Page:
However, the language and input presets of most operating systems do not allow the direct entry of the minus line as a typographically correct minus sign via the keyboard; their standard keyboard layouts only contain the short stroke (the "hyphenminus"), modern computer systems and fonts are mostly based on Unicode , so that the minus stroke can be correctly displayed, processed and transferred without the need to replace it for technical reasons would. Even if the keyboard used does not normally have the minus dash, it can usually be inserted using a corresponding function of the operating system or the respective text editor .
Variants of the minus sign
character  Unicode position 
Unicode name 
designation  Unicode block  Latex 

  U + 002D  hyphenminus  Short dash (hyphenminus)  Basic Latin 


˗  U + 02D7  modifier letter minus sign  Modifying minus sign  Spacing Modifier Letters  
◌̠  U + 0320  combining minus sign below  COMBINING SUBMINUS SIGN  COMBINING DIACRITICS  
⁒  U + 2052  commercial minus sign  Commercial minus sign  General punctuation  
⁻  U + 207B  superscript minus sign  Superscript minus sign  Superscripts and subscripts  
₋  U + 208B  subscript minus sign  Subscript minus sign  Superscripts and subscripts  
  U + 2212  minus sign  Minus line  Mathematical operators 
\minus

∖  U + 2216  set minus  Difference set sign  Mathematical operators 
\setminus

➖  U + 2796  heavy minus sign  Bold minus line  Dingbats  
⧿  U + 29FF  miny  Miny ( combinatorial game theory )  Various math symbolsB  
  U + FE63  small hyphenminus  Small hyphen minus  Small variations in shape  
  U + FF0D  fullwidth hyphenminus  Fullwidth hyphen minus  Halfwidth and fullwidth shapes 
Similar characters
Unicode contains numerous characters whose basic shape is a horizontal line. The following table lists such characters
 which are not already listed in the above table "Variants of the minus sign",
 which do not have a combining sign such as B. the (actual, not freestanding) macron ,
 and which do not belong to a specific writing system ;
 and not the horizontal grid lines for 9pixel screen graphics (U + 23BA horizontal scan line1 ff.).
character  dto. 2 × after "I" 
Unicode position 
Unicode name 
designation  Unicode block  Latex 

_  I__  U + 005F  low line  Underscore  Basic Latin 
\_

 soft hyphae  Conditional hyphen  Latin1, supplement  
¯  I¯¯  U + 00AF  macron  Top line  Latin1, supplement 
\textasciimacron

ˉ  Iˉˉ  U + 02C9  modifier letter macron  Freestanding macron  Spacing Modifier Letters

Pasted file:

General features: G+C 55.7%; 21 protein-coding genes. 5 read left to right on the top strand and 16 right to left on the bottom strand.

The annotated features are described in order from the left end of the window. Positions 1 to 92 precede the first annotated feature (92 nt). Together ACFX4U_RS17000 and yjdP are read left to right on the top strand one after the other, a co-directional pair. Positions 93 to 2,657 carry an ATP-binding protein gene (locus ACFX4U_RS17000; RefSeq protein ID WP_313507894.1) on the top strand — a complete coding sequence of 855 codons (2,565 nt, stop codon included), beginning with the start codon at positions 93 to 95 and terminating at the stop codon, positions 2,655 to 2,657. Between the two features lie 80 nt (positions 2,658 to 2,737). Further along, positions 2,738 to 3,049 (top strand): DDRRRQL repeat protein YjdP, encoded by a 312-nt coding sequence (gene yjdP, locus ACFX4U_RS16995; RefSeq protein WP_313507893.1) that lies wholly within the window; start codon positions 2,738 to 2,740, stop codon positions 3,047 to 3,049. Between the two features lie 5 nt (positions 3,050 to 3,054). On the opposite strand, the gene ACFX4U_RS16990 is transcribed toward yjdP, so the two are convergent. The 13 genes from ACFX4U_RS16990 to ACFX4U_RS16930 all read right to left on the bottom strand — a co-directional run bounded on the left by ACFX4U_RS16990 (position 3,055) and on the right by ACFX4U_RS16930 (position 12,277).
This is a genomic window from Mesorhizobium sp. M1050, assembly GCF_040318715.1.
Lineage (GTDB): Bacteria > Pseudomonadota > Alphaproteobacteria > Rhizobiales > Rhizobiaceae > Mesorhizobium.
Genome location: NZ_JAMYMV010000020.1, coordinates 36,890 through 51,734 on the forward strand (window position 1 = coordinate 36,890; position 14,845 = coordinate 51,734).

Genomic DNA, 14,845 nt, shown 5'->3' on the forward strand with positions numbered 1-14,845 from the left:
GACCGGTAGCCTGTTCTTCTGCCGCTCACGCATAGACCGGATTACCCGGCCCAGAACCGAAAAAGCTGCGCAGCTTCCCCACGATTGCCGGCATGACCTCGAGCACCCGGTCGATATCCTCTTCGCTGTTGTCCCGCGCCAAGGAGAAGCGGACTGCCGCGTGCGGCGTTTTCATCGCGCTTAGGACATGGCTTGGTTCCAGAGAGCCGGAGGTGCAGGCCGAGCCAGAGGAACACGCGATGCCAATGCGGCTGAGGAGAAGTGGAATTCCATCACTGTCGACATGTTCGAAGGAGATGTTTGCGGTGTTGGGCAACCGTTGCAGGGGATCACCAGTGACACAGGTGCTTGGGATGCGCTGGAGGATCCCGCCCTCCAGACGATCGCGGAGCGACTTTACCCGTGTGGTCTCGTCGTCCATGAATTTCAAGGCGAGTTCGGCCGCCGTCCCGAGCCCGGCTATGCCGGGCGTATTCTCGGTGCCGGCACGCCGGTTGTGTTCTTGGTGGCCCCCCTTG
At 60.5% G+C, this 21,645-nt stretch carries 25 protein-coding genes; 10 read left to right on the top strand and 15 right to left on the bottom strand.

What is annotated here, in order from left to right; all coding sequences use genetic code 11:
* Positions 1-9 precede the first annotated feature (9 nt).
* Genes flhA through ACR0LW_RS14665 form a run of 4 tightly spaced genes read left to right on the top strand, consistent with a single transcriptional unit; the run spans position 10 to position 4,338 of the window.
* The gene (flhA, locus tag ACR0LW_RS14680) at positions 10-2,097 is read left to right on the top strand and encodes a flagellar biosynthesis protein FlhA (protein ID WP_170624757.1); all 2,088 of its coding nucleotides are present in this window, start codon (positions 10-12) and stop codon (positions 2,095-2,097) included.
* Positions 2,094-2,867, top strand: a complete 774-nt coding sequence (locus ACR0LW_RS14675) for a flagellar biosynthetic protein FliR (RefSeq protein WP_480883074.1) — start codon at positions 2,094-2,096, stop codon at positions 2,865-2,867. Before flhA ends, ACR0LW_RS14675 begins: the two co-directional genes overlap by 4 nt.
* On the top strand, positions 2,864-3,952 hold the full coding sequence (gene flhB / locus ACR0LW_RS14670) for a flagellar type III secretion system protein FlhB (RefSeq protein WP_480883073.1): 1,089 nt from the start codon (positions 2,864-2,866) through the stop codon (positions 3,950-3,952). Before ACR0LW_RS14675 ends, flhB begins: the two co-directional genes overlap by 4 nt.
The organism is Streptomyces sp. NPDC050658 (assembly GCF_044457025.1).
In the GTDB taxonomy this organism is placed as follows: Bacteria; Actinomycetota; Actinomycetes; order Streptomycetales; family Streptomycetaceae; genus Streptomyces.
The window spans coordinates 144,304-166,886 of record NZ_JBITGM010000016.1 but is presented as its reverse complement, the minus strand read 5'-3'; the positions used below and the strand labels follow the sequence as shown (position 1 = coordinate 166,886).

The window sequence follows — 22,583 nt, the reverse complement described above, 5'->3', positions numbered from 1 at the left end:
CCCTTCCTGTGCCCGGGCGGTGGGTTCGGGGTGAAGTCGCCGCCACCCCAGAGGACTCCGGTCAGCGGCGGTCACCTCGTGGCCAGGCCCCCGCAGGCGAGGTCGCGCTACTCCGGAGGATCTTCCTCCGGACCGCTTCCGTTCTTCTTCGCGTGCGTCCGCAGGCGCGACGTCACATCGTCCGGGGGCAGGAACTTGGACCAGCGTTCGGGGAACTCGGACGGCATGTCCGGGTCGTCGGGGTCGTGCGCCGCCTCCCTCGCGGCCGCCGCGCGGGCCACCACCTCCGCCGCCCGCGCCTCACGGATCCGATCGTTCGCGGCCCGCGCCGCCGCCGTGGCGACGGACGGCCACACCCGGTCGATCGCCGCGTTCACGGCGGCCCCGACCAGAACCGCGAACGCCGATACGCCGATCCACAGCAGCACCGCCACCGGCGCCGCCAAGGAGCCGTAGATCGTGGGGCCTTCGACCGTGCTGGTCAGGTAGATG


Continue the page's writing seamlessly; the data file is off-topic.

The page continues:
ˍ  Iˍˍ  U + 02CD  modifier letter low macron  Free standing macron below  Spacing Modifier Letters  
  I‐‐  U + 2010  hyphen  Hyphen / divis  General punctuation  
  I‑‑  U + 2011  nonbreaking hyphae  Protected hyphen  General punctuation  
  I‒‒  U + 2012  figure dash  digitwide line  General punctuation  
  I––  U + 2013  en dash  Long line (half square)  General punctuation 
\textendash

Twothirds quadrant  (not in Unicode) 
\texttwelveudash


Three quarters  (not in Unicode) 
\textthreequartersemdash


  I——  U + 2014  em dash  Extra long stroke ^{(} em dash ) ^{(A)}  General punctuation 
\textemdash

  I――  U + 2015  horizontal bar  Dash ^{(A) }^{(B)}  General punctuation  
‾  I‾‾  U + 203E  overline  Overline  General punctuation  
⁃  I⁃⁃  U + 2043  hyphen bullet  Shortstroke bullet  General punctuation  
⎯  I⎯⎯  U + 23AF  horizontal line extension  Extension of a transverse line ^{(C)}  Various technical signs  
⏤  I⏤⏤  U + 23E4  straightness  Straightness  Various technical signs  
─  I──  U + 2500  box drawings light horizontal  Element thin leftright ^{(C)}  Frame drawing  
━  I━━  U + 2501  box drawings heavy horizontal  Element thick leftright ^{(C)}  Frame drawing  
⸺  I⸺⸺  U + 2E3A  twoem dash  Double square  Additional punctuation  
⸻  I⸻⸻  U + 2E3B  threeem dash  Triple square  Additional punctuation  
?  I??  U + 10191  roman uncia sign  Roman Uncia symbol  Ancient symbols 
 ^{(C)} A sequence of several of these lines results in a continuous horizontal line without gaps.
Sign with minus sign as a component
Unicode contains numerous characters with a horizontal bar as a component that represents or is derived from a minus sign. These are mostly mathematical symbols.
The following table shows a selection.
character  Unicode position 
Unicode name 
designation  Unicode block  Latex 

±  U + 00B1  plusminus sign  Plus minus sign  Latin1, supplement 
\pm

∓  U + 2213  minusorplus sign  Minus plus sign  Mathematical operators 
\mp

∸  U + 2238  dot minus  Minus sign with period  Mathematical operators 
\dotminus

⊖  U + 2296  circled minus sign  Circled minus sign  Mathematical operators 
\ominus , \varominus

⊟  U + 229F  squared minus sign  Framed minus sign  Mathematical operators 
\boxminus

Individual evidence
 ↑ DIN 5008 : 202003, Section 10.2 Subtraction symbols
 ↑ ^{a } ^{b } ^{c } ^{d } ^{e} DIN 5008: 202003, Appendix H.1 Table of punctuation marks and special characters
 ↑ APL2 Language Summary. (PDF) IBM , 2002, p. 15 , accessed on March 4, 2020 .
 ↑ ^{a } ^{b } ^{c} Scott Pakin: The Comprehensive LaTeX Symbol List. (PDF, 8.7 MB) January 19, 2017, archived from the original on September 28, 2017 ; Retrieved on September 28, 2017 (English, linking the original results in a mirror of CTAN , the archive link compare file: Comprehensive LaTeX Symbol list.pdf ).